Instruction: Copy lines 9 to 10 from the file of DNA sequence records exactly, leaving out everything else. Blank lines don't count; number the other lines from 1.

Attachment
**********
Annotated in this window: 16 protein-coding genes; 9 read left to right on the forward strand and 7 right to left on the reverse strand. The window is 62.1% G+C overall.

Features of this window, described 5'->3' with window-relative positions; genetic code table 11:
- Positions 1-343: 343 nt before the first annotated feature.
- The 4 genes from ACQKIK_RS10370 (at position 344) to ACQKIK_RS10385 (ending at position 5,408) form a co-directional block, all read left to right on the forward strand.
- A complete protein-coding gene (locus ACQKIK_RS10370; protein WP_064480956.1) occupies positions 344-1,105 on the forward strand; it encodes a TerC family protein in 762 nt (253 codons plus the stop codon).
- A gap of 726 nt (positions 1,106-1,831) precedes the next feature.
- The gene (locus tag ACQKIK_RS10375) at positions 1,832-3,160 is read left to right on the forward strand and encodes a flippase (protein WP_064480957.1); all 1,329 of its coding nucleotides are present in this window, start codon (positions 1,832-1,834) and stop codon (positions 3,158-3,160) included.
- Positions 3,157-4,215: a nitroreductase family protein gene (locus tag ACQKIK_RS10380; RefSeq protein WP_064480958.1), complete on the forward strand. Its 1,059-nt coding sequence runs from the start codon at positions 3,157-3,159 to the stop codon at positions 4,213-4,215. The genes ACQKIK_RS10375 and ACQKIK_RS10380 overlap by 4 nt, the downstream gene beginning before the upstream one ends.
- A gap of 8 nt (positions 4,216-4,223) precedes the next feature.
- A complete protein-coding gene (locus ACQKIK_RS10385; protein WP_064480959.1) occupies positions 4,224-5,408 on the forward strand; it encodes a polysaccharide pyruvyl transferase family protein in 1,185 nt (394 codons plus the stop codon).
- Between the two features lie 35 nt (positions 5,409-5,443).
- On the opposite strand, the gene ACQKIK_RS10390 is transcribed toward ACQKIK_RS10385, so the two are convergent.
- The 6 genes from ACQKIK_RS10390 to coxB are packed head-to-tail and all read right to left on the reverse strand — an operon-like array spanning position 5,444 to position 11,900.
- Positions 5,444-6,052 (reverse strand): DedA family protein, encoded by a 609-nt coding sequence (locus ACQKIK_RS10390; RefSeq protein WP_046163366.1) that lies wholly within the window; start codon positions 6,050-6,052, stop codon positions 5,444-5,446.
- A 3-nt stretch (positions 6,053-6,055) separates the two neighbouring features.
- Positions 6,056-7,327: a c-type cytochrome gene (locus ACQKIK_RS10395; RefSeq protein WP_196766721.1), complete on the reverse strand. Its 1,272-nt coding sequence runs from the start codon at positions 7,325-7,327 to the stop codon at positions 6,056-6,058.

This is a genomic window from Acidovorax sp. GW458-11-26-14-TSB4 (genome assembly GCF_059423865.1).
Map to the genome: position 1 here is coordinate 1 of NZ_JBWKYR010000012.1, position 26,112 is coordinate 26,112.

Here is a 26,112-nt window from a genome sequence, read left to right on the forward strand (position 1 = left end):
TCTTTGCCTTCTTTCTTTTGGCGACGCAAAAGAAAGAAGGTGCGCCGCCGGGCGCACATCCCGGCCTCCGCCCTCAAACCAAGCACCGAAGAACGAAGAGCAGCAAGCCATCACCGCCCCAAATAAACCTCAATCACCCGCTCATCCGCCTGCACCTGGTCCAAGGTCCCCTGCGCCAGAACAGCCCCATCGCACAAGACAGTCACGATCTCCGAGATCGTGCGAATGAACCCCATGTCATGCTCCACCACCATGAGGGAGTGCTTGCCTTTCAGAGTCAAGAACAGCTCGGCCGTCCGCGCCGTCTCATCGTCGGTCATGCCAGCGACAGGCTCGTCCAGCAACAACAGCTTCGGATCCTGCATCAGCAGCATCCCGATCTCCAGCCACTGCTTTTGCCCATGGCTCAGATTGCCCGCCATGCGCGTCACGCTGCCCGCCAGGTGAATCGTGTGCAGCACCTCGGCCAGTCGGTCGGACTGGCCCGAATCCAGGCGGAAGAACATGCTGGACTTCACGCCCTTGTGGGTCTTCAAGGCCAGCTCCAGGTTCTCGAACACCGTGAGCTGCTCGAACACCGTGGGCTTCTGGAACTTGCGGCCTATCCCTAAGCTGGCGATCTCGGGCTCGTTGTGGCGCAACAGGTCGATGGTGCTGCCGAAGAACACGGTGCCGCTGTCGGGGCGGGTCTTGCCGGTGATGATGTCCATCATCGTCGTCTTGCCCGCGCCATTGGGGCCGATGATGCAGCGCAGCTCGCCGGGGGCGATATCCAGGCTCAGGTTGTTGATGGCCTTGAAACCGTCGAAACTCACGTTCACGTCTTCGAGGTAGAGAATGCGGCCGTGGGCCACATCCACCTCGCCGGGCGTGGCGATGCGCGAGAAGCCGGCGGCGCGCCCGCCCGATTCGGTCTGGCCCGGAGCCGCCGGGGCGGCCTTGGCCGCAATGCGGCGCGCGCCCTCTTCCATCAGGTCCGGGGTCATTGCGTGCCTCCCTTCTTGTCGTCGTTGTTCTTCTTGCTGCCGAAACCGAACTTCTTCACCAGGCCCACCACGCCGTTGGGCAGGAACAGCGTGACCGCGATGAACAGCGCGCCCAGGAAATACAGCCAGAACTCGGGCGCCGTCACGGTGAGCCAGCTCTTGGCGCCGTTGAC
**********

- A gap of 8 nt (positions 4,216-4,223) precedes the next feature.
- A complete protein-coding gene (locus ACQKIK_RS10385; protein WP_064480959.1) occupies positions 4,224-5,408 on the forward strand; it encodes a polysaccharide pyruvyl transferase family protein in 1,185 nt (394 codons plus the stop codon).